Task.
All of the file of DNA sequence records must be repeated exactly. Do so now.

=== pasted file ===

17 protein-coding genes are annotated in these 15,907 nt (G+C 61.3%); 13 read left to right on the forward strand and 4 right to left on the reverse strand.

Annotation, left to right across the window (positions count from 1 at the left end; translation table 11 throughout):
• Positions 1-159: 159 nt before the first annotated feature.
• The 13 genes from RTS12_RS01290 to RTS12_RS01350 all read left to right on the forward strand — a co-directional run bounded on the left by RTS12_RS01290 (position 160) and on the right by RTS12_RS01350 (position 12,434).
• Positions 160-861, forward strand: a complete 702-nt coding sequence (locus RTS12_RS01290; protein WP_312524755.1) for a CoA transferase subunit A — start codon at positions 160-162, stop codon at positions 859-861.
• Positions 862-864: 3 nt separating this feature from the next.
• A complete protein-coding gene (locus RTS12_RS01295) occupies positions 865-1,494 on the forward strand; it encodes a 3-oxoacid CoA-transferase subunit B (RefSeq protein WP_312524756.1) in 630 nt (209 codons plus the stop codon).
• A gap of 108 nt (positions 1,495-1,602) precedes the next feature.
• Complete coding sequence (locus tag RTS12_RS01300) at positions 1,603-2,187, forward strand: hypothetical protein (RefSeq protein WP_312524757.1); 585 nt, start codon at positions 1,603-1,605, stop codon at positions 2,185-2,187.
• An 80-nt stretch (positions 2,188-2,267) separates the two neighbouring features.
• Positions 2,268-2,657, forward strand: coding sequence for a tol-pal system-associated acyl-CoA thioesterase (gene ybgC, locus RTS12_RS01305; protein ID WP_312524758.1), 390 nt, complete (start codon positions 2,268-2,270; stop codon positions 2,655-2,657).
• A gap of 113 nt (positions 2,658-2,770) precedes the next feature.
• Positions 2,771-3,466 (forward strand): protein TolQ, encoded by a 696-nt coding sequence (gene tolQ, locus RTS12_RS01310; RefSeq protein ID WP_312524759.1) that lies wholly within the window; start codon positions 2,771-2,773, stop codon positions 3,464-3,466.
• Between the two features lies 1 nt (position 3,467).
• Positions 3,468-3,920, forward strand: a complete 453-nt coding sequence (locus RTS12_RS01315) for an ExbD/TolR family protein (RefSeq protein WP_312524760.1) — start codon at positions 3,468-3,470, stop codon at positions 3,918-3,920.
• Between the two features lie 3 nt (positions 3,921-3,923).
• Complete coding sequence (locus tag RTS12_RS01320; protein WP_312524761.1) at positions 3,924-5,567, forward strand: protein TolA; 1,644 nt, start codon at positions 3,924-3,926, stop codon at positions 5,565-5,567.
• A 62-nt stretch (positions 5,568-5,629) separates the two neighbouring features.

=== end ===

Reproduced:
17 protein-coding genes are annotated in these 15,907 nt (G+C 61.3%); 13 read left to right on the forward strand and 4 right to left on the reverse strand.

Annotation, left to right across the window (positions count from 1 at the left end; translation table 11 throughout):
• Positions 1-159: 159 nt before the first annotated feature.
• The 13 genes from RTS12_RS01290 to RTS12_RS01350 all read left to right on the forward strand — a co-directional run bounded on the left by RTS12_RS01290 (position 160) and on the right by RTS12_RS01350 (position 12,434).
• Positions 160-861, forward strand: a complete 702-nt coding sequence (locus RTS12_RS01290; protein WP_312524755.1) for a CoA transferase subunit A — start codon at positions 160-162, stop codon at positions 859-861.
• Positions 862-864: 3 nt separating this feature from the next.
• A complete protein-coding gene (locus RTS12_RS01295) occupies positions 865-1,494 on the forward strand; it encodes a 3-oxoacid CoA-transferase subunit B (RefSeq protein WP_312524756.1) in 630 nt (209 codons plus the stop codon).
• A gap of 108 nt (positions 1,495-1,602) precedes the next feature.
• Complete coding sequence (locus tag RTS12_RS01300) at positions 1,603-2,187, forward strand: hypothetical protein (RefSeq protein WP_312524757.1); 585 nt, start codon at positions 1,603-1,605, stop codon at positions 2,185-2,187.
• An 80-nt stretch (positions 2,188-2,267) separates the two neighbouring features.
• Positions 2,268-2,657, forward strand: coding sequence for a tol-pal system-associated acyl-CoA thioesterase (gene ybgC, locus RTS12_RS01305; protein ID WP_312524758.1), 390 nt, complete (start codon positions 2,268-2,270; stop codon positions 2,655-2,657).
• A gap of 113 nt (positions 2,658-2,770) precedes the next feature.
• Positions 2,771-3,466 (forward strand): protein TolQ, encoded by a 696-nt coding sequence (gene tolQ, locus RTS12_RS01310; RefSeq protein ID WP_312524759.1) that lies wholly within the window; start codon positions 2,771-2,773, stop codon positions 3,464-3,466.
• Between the two features lies 1 nt (position 3,467).
• Positions 3,468-3,920, forward strand: a complete 453-nt coding sequence (locus RTS12_RS01315) for an ExbD/TolR family protein (RefSeq protein WP_312524760.1) — start codon at positions 3,468-3,470, stop codon at positions 3,918-3,920.
• Between the two features lie 3 nt (positions 3,921-3,923).
• Complete coding sequence (locus tag RTS12_RS01320; protein WP_312524761.1) at positions 3,924-5,567, forward strand: protein TolA; 1,644 nt, start codon at positions 3,924-3,926, stop codon at positions 5,565-5,567.
• A 62-nt stretch (positions 5,568-5,629) separates the two neighbouring features.